This week, I traveled to Polk County to discover a little piece of cycling heaven for mountain bike riders called Black Rock Mountain. Located across 500 acres of Oregon State Forest at Black Rock Mountain in Polk County, this little piece of cycling heaven that offers “free rider” a true test of the stamina, not to mention a complete adrenalin rush!

Some of the runs at Black Rock are so steep that riders can reach speeds of 40 mile per hour, so each rider covers up from head to toe with plastic and neoprene rubber protection that they call “armor.” The bikes that they ride are specially designed to take punishing workouts across the forest – aluminum framed bikes with heavy-duty front and rear air shocks and disc brakes are common and the bikes can reach $5,000 or more.

What’s unique about Black Rock Mountain is that the trail system was created by a unique partnership between local government and riders and is the first “mountain bike only” area approved by the Oregon Department of Forestry. In addition, the entire trail system is maintained and operated by a volunteer organization, the Black Rock Mountain Bike Association (BRMBA). The seven year old organization has 1500 members and started Black Rock with the dream of “…getting people off the couch and out in the forest.”

From trail design to maintenance, BRMBA members are involved in the entire process of the project. It all begins with designing the features that riders seek at Black Rock; features that include ramps, jumps and berms – that are approved by the Oregon Department of Forestry and then built by the club members. The trail designers can also name the varied projects and include such imaginative names like “Sunday Stroll,” “Grannie’s Kitchen” and “Bonzai Downhill.”

The runs and the stunts have been designed and built with the approval of Oregon Department of Forestry under the “Adopt A Trail” program and volunteers make sure that the impact on the forest is minimal.

Whether catching big air or enjoying the freedom that comes from speeding down a forest trail on two wheels, the riders agree that there’s something for every level of experience at Black Rock Mountain.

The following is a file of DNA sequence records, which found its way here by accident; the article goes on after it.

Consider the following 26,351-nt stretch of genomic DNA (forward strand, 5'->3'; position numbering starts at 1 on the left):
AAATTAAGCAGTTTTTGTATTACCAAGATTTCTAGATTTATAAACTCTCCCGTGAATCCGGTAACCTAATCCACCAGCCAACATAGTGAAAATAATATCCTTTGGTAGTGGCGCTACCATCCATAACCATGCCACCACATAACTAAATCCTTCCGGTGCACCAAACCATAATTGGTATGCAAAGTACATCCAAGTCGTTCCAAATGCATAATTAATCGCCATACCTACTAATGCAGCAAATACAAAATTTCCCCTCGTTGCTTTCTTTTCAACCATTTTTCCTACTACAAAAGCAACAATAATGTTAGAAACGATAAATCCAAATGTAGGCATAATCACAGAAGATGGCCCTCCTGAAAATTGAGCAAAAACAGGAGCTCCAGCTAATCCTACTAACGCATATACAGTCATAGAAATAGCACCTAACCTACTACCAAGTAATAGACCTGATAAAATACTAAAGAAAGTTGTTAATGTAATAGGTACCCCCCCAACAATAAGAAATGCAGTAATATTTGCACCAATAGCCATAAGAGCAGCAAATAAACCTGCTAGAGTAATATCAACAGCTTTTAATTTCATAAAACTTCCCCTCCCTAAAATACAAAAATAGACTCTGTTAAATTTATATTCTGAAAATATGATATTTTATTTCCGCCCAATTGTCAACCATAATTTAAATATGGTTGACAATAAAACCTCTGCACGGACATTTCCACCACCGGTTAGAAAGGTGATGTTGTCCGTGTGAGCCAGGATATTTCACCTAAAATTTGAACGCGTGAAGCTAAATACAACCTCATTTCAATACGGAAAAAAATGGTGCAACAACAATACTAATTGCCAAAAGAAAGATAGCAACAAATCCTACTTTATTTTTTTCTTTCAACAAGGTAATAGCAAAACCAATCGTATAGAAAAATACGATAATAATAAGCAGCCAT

Other Trails to Explore:
Adventure of a different sort waits for bike riders who visit Stub Stewart State Park in Washington County.

In fact, new construction on “free ride” trails with features similar to those you will find at Black Rock are currently under construction at Stewart – in addition to the 17 miles of hiking and biking trails that already exist. Look for completion of the new “mountain bike only” trails later this Fall.

Don’t forget to check out our new bike site, Ride Oregon either! It’s a wonderful resource – a bike riding clearing house of sorts – that can put you on the right track to other mountain bike trails across the state.

Editor’s Note: Grant’s Getaways is a production of Travel Oregon brought to you in association with Oregon State Parks, Oregon Dept. of Fish & Wildlife and Oregon State Marine Board. Episodes air Fridays on KGW Newschannel 8 and Saturdays on Northwest Cable News Network

About the Author: Grant McOmie

Grant McOmie is a Pacific Northwest broadcast journalist, teacher and author who writes and produces stories and special programs about the people, places, outdoor activities and environmental issues of the Pacific Northwest. A fifth generation Oregon native, Grant’s roots run deepest in the central Oregon region near Prineville and Redmond where his family continues to live.

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In this Grant’s Getaway

These maps and directions are for planning purposes only. You may find that construction projects, traffic, or other events may cause road conditions to differ from the map results. For travel options, weather and road conditions, visit tripcheck.com, call 511 (in Oregon only), 800.977.6368 or 503.588.2941.

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  1. Wend Magazine and Travel Oregon: Two Oregon Partners Who Make It Happen | Search For The Ultimate Athlete says…

    [...] never know where they will show up. Check out their post about the only state forest in Oregon for “mountain bikers only.” [...]

    Written on October 13th, 2009 / Flag this Comment

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    The trails less traveled are the ones that I enjoy the most especially when there’s a chance that the adventure holds on to Oregon history. At the south end of the Willamette Valley, three outdoor adventures combine hiking with unique history…

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